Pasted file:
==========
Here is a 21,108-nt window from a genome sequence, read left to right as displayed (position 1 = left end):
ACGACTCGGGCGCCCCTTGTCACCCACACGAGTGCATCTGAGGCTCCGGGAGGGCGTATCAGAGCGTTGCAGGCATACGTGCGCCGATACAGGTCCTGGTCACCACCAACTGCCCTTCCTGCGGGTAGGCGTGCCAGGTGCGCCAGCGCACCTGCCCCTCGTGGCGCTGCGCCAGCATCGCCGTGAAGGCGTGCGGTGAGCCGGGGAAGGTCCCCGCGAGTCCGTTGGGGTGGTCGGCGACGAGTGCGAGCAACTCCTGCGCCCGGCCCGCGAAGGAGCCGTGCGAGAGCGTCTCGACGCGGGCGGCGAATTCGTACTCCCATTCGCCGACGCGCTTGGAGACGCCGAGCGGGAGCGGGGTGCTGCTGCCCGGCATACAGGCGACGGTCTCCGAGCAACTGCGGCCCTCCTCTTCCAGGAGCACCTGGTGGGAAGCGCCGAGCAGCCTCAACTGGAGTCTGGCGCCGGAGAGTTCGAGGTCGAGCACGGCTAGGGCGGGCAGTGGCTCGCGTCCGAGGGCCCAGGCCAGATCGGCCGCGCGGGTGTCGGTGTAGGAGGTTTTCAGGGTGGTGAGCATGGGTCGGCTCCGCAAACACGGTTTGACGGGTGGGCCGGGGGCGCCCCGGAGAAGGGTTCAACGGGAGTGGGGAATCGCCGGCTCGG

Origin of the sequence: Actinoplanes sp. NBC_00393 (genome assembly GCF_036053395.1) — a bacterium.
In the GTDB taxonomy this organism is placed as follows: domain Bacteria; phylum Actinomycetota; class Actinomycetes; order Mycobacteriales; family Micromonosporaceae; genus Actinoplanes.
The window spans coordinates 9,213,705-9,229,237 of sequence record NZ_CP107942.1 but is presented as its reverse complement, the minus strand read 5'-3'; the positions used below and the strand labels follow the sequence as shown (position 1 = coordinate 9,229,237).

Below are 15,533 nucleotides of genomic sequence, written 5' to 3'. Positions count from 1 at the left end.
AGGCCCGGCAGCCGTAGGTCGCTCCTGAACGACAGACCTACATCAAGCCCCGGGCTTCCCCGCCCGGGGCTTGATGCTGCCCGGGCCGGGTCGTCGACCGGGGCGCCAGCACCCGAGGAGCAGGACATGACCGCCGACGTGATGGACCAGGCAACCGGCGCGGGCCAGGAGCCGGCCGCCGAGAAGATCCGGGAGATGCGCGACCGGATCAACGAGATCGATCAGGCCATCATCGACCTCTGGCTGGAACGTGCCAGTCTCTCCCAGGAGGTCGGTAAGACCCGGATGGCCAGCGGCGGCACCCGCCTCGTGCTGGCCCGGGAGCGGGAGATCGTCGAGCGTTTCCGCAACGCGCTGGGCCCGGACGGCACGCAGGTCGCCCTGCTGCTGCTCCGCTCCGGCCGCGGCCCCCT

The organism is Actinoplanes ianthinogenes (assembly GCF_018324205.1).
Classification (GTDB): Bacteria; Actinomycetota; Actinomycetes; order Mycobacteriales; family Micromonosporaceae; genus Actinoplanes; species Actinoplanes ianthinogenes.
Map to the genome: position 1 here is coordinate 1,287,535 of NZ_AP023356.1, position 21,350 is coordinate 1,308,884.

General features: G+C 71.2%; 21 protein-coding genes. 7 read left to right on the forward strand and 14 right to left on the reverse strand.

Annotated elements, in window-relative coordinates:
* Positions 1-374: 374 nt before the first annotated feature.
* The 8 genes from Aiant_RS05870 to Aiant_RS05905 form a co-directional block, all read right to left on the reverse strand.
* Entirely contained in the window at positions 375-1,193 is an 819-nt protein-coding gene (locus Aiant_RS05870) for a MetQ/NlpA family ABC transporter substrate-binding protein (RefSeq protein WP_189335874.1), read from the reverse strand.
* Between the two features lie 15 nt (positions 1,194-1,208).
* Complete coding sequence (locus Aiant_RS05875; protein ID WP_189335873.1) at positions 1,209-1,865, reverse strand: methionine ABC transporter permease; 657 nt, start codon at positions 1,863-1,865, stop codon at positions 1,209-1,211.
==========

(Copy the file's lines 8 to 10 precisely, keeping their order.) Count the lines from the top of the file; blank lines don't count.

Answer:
The organism is Actinoplanes ianthinogenes (assembly GCF_018324205.1).
Classification (GTDB): Bacteria; Actinomycetota; Actinomycetes; order Mycobacteriales; family Micromonosporaceae; genus Actinoplanes; species Actinoplanes ianthinogenes.
Map to the genome: position 1 here is coordinate 1,287,535 of NZ_AP023356.1, position 21,350 is coordinate 1,308,884.